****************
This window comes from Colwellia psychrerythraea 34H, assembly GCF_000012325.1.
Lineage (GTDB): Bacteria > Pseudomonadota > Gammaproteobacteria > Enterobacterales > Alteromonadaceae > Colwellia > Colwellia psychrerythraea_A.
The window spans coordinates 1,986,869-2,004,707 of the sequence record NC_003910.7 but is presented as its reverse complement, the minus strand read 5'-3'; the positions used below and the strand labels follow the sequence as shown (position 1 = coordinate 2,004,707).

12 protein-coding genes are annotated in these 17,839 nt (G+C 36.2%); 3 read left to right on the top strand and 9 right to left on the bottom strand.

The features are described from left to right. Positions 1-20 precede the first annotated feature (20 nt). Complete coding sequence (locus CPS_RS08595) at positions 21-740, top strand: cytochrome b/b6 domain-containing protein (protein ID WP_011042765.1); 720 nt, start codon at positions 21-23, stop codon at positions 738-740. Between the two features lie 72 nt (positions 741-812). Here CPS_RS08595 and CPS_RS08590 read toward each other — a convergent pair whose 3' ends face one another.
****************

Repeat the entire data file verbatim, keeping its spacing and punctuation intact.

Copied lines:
This window comes from Colwellia psychrerythraea 34H, assembly GCF_000012325.1.
Lineage (GTDB): Bacteria > Pseudomonadota > Gammaproteobacteria > Enterobacterales > Alteromonadaceae > Colwellia > Colwellia psychrerythraea_A.
The window spans coordinates 1,986,869-2,004,707 of the sequence record NC_003910.7 but is presented as its reverse complement, the minus strand read 5'-3'; the positions used below and the strand labels follow the sequence as shown (position 1 = coordinate 2,004,707).

12 protein-coding genes are annotated in these 17,839 nt (G+C 36.2%); 3 read left to right on the top strand and 9 right to left on the bottom strand.

The features are described from left to right. Positions 1-20 precede the first annotated feature (20 nt). Complete coding sequence (locus CPS_RS08595) at positions 21-740, top strand: cytochrome b/b6 domain-containing protein (protein ID WP_011042765.1); 720 nt, start codon at positions 21-23, stop codon at positions 738-740. Between the two features lie 72 nt (positions 741-812). Here CPS_RS08595 and CPS_RS08590 read toward each other — a convergent pair whose 3' ends face one another.